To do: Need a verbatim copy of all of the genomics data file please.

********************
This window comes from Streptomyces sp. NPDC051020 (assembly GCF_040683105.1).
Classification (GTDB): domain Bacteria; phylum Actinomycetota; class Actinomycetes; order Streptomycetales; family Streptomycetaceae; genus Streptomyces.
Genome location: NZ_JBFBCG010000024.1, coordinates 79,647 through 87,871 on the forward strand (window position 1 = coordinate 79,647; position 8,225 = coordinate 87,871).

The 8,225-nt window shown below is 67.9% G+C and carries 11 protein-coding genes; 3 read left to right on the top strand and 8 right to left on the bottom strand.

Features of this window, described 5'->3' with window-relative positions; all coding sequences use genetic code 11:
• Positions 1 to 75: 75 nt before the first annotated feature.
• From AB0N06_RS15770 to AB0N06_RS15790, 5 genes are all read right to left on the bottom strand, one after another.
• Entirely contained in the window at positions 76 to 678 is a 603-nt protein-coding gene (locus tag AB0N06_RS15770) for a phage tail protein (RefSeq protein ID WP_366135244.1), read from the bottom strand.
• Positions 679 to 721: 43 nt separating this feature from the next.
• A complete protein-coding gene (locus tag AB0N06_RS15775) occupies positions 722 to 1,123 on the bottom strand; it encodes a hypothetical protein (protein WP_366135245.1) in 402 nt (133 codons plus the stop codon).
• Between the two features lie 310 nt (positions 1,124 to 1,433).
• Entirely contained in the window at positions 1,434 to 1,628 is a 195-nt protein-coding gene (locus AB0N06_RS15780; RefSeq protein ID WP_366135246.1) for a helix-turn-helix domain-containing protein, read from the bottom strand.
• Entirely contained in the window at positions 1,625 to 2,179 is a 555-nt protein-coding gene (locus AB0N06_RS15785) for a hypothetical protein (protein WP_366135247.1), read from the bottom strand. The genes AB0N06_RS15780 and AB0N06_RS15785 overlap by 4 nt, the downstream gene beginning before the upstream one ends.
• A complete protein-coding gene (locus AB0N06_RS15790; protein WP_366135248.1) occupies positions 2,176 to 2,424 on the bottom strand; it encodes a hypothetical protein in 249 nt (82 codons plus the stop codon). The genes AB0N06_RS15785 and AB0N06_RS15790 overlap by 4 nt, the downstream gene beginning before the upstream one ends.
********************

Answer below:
This window comes from Streptomyces sp. NPDC051020 (assembly GCF_040683105.1).
Classification (GTDB): domain Bacteria; phylum Actinomycetota; class Actinomycetes; order Streptomycetales; family Streptomycetaceae; genus Streptomyces.
Genome location: NZ_JBFBCG010000024.1, coordinates 79,647 through 87,871 on the forward strand (window position 1 = coordinate 79,647; position 8,225 = coordinate 87,871).

The 8,225-nt window shown below is 67.9% G+C and carries 11 protein-coding genes; 3 read left to right on the top strand and 8 right to left on the bottom strand.

Features of this window, described 5'->3' with window-relative positions; all coding sequences use genetic code 11:
• Positions 1 to 75: 75 nt before the first annotated feature.
• From AB0N06_RS15770 to AB0N06_RS15790, 5 genes are all read right to left on the bottom strand, one after another.
• Entirely contained in the window at positions 76 to 678 is a 603-nt protein-coding gene (locus tag AB0N06_RS15770) for a phage tail protein (RefSeq protein ID WP_366135244.1), read from the bottom strand.
• Positions 679 to 721: 43 nt separating this feature from the next.
• A complete protein-coding gene (locus tag AB0N06_RS15775) occupies positions 722 to 1,123 on the bottom strand; it encodes a hypothetical protein (protein WP_366135245.1) in 402 nt (133 codons plus the stop codon).
• Between the two features lie 310 nt (positions 1,124 to 1,433).
• Entirely contained in the window at positions 1,434 to 1,628 is a 195-nt protein-coding gene (locus AB0N06_RS15780; RefSeq protein ID WP_366135246.1) for a helix-turn-helix domain-containing protein, read from the bottom strand.
• Entirely contained in the window at positions 1,625 to 2,179 is a 555-nt protein-coding gene (locus AB0N06_RS15785) for a hypothetical protein (protein WP_366135247.1), read from the bottom strand. The genes AB0N06_RS15780 and AB0N06_RS15785 overlap by 4 nt, the downstream gene beginning before the upstream one ends.
• A complete protein-coding gene (locus AB0N06_RS15790; protein WP_366135248.1) occupies positions 2,176 to 2,424 on the bottom strand; it encodes a hypothetical protein in 249 nt (82 codons plus the stop codon). The genes AB0N06_RS15785 and AB0N06_RS15790 overlap by 4 nt, the downstream gene beginning before the upstream one ends.